Alberta politician charged with paying for prostitutes won't resign seat

FORT MCMURRAY, Alta. – An Alberta politician charged in Minnesota with paying for prostitutes says he will not resign as a member of the legislature.

Mike Allen, elected in 2012 for the governing Progressive Conservatives, was arrested last week in a prostitution sting while on a government trip in St. Paul.

Allen, 51, said Monday that he needs to explore whether he can rebuild the trust of constituents before he decides whether to stay on as a member of the legislature.

“I will be saying sorry to a lot of people for a long time. I have already faced my parents, my children and many of my friends, and now it is my responsibility to face my community,” he said at a news conference in his constituency office.

“I will be taking time to reflect on the personal circumstances in my life that led me to make the decision I made, and I will determine what I need to do to ensure I am never in a place personally where I will make this kind of mistake ever again.”

Right now Allen continues to sit as the member for Fort McMurray-Wood Buffalo as an Independent.

He stepped down from the Tory caucus last Tuesday, the morning after his arrest. He also paid back the $2,000 expense tab for the trip.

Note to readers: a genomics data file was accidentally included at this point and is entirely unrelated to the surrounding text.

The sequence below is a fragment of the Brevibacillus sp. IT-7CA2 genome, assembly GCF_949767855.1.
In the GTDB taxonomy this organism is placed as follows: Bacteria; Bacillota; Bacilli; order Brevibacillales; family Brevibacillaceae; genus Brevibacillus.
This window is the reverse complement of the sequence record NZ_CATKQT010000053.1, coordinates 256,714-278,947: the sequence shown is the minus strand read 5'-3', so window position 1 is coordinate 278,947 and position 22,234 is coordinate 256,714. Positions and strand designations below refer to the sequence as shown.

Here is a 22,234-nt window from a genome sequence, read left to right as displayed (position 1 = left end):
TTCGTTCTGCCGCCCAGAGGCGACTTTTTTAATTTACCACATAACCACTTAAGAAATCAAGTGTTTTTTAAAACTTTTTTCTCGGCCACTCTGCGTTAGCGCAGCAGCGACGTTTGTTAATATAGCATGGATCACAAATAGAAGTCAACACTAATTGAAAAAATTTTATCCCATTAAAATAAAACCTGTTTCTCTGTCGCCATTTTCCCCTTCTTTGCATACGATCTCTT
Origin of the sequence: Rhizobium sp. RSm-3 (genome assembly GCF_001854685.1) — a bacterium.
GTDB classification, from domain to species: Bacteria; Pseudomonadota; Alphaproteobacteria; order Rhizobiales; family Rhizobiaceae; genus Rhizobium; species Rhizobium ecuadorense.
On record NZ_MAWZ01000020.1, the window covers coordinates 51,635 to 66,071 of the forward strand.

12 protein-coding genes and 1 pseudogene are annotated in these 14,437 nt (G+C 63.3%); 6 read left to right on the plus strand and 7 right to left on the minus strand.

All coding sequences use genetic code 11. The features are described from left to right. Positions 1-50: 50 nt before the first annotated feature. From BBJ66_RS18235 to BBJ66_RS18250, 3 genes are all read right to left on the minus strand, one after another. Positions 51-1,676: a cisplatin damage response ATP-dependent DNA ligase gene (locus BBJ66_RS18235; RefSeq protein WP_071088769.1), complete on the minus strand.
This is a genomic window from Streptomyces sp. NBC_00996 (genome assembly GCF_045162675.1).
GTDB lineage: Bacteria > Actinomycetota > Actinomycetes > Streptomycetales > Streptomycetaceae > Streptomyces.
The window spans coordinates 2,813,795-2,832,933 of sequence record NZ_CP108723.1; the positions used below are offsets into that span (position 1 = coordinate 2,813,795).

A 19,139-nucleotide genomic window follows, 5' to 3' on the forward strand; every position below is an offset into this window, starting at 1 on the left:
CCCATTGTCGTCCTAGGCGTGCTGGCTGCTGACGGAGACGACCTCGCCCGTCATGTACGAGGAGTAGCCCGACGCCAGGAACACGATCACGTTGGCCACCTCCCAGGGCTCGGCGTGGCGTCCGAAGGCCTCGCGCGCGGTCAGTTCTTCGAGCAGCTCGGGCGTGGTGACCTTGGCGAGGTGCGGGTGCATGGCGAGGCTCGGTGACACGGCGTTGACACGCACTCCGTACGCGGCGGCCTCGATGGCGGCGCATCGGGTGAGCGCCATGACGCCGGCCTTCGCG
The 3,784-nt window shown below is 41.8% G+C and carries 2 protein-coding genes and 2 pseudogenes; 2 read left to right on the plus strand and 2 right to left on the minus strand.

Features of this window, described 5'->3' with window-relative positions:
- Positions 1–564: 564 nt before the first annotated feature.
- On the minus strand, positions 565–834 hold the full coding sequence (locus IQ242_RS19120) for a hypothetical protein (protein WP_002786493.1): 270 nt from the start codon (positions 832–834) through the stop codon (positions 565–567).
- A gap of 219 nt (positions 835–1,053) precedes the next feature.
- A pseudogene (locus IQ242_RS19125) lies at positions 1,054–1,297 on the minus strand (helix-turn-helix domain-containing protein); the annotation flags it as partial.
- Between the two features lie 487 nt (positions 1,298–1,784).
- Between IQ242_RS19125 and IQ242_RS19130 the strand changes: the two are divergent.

A court document alleges that Allen phoned a number listed on an online ad and took a limo to a motel, where he met with an undercover female cop.

He allegedly agreed to pay $200 for sex with two women, put the U.S. cash on a counter and began to undress before other officers came into the room and placed him under arrest.

“What I can tell you is that this has not been a pattern of behaviour in the past, and clearly, it will not be in the future,” said Allen.

“Personal accountability means facing my responsibilities as a father, a son, a friends, a community member and as the MLA for this community … Fort McMurray is my home, I love this community and I won’t decline to face it in a moment of personal crisis.”‘

Allen said it’s important for him to speak with people in his home town before he makes a decision on his political future.

“I will not short circuit that conversation by stepping aside immediately, as less difficult a route as that might be for me personally.”